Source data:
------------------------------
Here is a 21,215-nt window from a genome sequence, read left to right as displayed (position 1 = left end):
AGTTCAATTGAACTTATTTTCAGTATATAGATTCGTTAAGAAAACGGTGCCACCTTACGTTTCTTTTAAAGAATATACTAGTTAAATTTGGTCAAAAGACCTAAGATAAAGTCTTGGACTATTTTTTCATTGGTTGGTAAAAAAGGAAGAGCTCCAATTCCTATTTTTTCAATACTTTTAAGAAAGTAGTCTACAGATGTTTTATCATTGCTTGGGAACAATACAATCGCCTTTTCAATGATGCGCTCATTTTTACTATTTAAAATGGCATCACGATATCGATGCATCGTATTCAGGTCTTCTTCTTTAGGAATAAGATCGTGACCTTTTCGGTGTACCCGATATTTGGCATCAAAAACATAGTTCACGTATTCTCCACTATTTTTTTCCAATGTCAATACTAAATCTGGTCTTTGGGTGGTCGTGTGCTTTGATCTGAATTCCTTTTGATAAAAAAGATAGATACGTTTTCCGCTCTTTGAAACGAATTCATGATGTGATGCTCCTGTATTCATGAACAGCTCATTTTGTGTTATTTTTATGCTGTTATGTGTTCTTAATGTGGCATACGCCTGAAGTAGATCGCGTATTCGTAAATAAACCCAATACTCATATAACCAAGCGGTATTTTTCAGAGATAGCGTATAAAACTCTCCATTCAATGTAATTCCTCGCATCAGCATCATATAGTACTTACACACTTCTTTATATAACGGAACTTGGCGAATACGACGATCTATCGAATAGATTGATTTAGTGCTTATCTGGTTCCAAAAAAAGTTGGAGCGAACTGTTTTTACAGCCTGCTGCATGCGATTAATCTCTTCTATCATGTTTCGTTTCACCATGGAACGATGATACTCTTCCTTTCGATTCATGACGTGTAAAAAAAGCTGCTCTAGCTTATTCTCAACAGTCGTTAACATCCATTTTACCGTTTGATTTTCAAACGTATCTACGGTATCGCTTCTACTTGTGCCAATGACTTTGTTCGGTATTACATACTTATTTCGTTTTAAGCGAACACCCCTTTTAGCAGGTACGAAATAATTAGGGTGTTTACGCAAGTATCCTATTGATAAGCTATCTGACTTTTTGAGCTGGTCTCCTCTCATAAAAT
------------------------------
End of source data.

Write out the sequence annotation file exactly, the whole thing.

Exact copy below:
Here is a 21,215-nt window from a genome sequence, read left to right as displayed (position 1 = left end):
AGTTCAATTGAACTTATTTTCAGTATATAGATTCGTTAAGAAAACGGTGCCACCTTACGTTTCTTTTAAAGAATATACTAGTTAAATTTGGTCAAAAGACCTAAGATAAAGTCTTGGACTATTTTTTCATTGGTTGGTAAAAAAGGAAGAGCTCCAATTCCTATTTTTTCAATACTTTTAAGAAAGTAGTCTACAGATGTTTTATCATTGCTTGGGAACAATACAATCGCCTTTTCAATGATGCGCTCATTTTTACTATTTAAAATGGCATCACGATATCGATGCATCGTATTCAGGTCTTCTTCTTTAGGAATAAGATCGTGACCTTTTCGGTGTACCCGATATTTGGCATCAAAAACATAGTTCACGTATTCTCCACTATTTTTTTCCAATGTCAATACTAAATCTGGTCTTTGGGTGGTCGTGTGCTTTGATCTGAATTCCTTTTGATAAAAAAGATAGATACGTTTTCCGCTCTTTGAAACGAATTCATGATGTGATGCTCCTGTATTCATGAACAGCTCATTTTGTGTTATTTTTATGCTGTTATGTGTTCTTAATGTGGCATACGCCTGAAGTAGATCGCGTATTCGTAAATAAACCCAATACTCATATAACCAAGCGGTATTTTTCAGAGATAGCGTATAAAACTCTCCATTCAATGTAATTCCTCGCATCAGCATCATATAGTACTTACACACTTCTTTATATAACGGAACTTGGCGAATACGACGATCTATCGAATAGATTGATTTAGTGCTTATCTGGTTCCAAAAAAAGTTGGAGCGAACTGTTTTTACAGCCTGCTGCATGCGATTAATCTCTTCTATCATGTTTCGTTTCACCATGGAACGATGATACTCTTCCTTTCGATTCATGACGTGTAAAAAAAGCTGCTCTAGCTTATTCTCAACAGTCGTTAACATCCATTTTACCGTTTGATTTTCAAACGTATCTACGGTATCGCTTCTACTTGTGCCAATGACTTTGTTCGGTATTACATACTTATTTCGTTTTAAGCGAACACCCCTTTTAGCAGGTACGAAATAATTAGGGTGTTTACGCAAGTATCCTATTGATAAGCTATCTGACTTTTTGAGCTGGTCTCCTCTCATAAAAT